House advocates of natural gas drilling plan to introduce legislation soon that would remove the congressional ban on gas exploration and drilling in much of the Outer Continental Shelf (OCS).

Reps. John Peterson (R-PA) and Neil Abercrombie (D-HI) said the bill would provide states the right to drill for natural gas off their coasts, while directing royalties to producing states, various environmental restoration projects across the county, the Low-Income Heating Energy Assistance Program, weatherization programs and research and development for alternative and renewable energy. Peterson spokesman Travis Windle said the measure will be introduced "either next week or the following week."

This is the second time that Peterson will try to push through Congress legislation favorable to offshore energy drilling. Last year the House approved a bill to open historically closed portions of the federal OCS to oil and gas drilling, but it never made it through the Senate. The Senate instead passed legislation to open more of the Gulf of Mexico to leasing.

But this proposed legislation is different, Windle said. "It's a natural gas-only bill. We have great hopes for it. We are building a big coalition" to support its passage, he noted.

Nevertheless, Peterson and Abercrombie will face a tough time selling their legislation in a Democratic Congress, which has placed oil and gas issues on the back burner this year.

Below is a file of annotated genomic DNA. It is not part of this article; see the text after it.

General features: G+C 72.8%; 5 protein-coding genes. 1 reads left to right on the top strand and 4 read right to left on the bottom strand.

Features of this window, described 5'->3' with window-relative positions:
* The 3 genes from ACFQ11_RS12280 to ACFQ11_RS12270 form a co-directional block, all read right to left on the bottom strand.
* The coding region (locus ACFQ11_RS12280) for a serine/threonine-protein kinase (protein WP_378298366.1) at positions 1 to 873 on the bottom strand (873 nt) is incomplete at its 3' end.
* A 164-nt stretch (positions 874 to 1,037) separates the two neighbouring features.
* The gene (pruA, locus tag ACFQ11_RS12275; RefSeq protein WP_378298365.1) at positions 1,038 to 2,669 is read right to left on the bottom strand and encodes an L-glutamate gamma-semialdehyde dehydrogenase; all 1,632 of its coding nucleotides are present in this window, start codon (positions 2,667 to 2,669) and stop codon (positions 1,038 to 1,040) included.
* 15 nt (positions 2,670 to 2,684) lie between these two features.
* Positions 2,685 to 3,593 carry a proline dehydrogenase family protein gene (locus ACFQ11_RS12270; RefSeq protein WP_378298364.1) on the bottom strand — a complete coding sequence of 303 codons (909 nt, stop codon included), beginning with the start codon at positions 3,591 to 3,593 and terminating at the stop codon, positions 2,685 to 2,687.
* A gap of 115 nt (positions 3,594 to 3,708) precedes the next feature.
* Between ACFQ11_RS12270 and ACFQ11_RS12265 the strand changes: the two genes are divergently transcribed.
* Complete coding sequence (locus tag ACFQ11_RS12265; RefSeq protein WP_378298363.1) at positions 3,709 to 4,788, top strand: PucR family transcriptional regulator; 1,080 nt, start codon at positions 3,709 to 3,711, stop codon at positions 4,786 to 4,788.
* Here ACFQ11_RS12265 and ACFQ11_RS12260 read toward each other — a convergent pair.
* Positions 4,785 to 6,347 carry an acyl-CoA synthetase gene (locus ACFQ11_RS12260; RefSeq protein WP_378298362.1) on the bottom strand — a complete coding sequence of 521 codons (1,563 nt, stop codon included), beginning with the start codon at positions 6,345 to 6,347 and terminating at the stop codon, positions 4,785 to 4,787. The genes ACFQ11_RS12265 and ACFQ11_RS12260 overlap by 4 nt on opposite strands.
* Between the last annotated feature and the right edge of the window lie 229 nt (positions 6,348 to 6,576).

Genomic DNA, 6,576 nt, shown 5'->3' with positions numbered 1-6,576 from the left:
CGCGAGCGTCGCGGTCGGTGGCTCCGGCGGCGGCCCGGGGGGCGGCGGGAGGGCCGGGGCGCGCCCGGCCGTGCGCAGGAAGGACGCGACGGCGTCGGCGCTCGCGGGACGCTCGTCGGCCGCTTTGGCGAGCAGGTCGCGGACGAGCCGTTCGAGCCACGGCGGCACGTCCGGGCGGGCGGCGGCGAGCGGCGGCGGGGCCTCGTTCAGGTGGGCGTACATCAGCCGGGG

The new bill is expected to incorporate some provisions of last year's House bill. It would give states complete control over whether to allow natural gas leasing within 100 miles of their shorelines, while lifting the moratorium on all drilling beyond the 100-mile mark. The bill also would require states to get the approval of their legislatures, governors and neighboring states to begin leasing. And it would give states that allow production a bigger share of offshore royalties.

Without passage of the Peterson-Abercrombie bill, manufacturers "simply [will] move offshore where gas is much cheaper," Peterson wrote in The Hill Blog Tuesday. "The U.S. was once the leader of the pack. But now, in the global economy in which we compete, if the current bans on developing deep sea American energy aren't lifted, we'll be just another dog in the pack."

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